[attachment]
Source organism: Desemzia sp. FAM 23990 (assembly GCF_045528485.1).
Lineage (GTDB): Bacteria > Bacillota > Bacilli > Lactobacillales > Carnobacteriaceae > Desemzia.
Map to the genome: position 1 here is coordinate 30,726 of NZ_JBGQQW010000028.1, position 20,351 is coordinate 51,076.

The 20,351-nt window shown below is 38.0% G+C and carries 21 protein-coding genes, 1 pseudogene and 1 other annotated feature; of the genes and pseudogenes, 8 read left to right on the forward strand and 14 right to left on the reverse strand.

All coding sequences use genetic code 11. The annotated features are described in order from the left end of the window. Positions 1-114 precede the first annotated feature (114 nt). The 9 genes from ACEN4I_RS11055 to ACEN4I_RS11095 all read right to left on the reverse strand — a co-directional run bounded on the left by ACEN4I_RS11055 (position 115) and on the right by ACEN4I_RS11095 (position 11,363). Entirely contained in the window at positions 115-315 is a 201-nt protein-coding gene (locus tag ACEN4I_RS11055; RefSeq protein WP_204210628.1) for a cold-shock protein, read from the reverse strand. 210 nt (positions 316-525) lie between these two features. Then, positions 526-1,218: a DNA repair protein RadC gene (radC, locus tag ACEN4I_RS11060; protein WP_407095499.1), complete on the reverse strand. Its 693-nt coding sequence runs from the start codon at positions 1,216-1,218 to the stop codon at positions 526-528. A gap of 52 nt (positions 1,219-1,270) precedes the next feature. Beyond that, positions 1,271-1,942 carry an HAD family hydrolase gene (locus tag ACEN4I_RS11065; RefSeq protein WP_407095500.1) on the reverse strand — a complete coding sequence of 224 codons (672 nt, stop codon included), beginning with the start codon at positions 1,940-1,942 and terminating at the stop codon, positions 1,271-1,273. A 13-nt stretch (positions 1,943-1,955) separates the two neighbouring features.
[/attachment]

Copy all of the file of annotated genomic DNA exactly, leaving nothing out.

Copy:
Source organism: Desemzia sp. FAM 23990 (assembly GCF_045528485.1).
Lineage (GTDB): Bacteria > Bacillota > Bacilli > Lactobacillales > Carnobacteriaceae > Desemzia.
Map to the genome: position 1 here is coordinate 30,726 of NZ_JBGQQW010000028.1, position 20,351 is coordinate 51,076.

The 20,351-nt window shown below is 38.0% G+C and carries 21 protein-coding genes, 1 pseudogene and 1 other annotated feature; of the genes and pseudogenes, 8 read left to right on the forward strand and 14 right to left on the reverse strand.

All coding sequences use genetic code 11. The annotated features are described in order from the left end of the window. Positions 1-114 precede the first annotated feature (114 nt). The 9 genes from ACEN4I_RS11055 to ACEN4I_RS11095 all read right to left on the reverse strand — a co-directional run bounded on the left by ACEN4I_RS11055 (position 115) and on the right by ACEN4I_RS11095 (position 11,363). Entirely contained in the window at positions 115-315 is a 201-nt protein-coding gene (locus tag ACEN4I_RS11055; RefSeq protein WP_204210628.1) for a cold-shock protein, read from the reverse strand. 210 nt (positions 316-525) lie between these two features. Then, positions 526-1,218: a DNA repair protein RadC gene (radC, locus tag ACEN4I_RS11060; protein WP_407095499.1), complete on the reverse strand. Its 693-nt coding sequence runs from the start codon at positions 1,216-1,218 to the stop codon at positions 526-528. A gap of 52 nt (positions 1,219-1,270) precedes the next feature. Beyond that, positions 1,271-1,942 carry an HAD family hydrolase gene (locus tag ACEN4I_RS11065; RefSeq protein WP_407095500.1) on the reverse strand — a complete coding sequence of 224 codons (672 nt, stop codon included), beginning with the start codon at positions 1,940-1,942 and terminating at the stop codon, positions 1,271-1,273. A 13-nt stretch (positions 1,943-1,955) separates the two neighbouring features.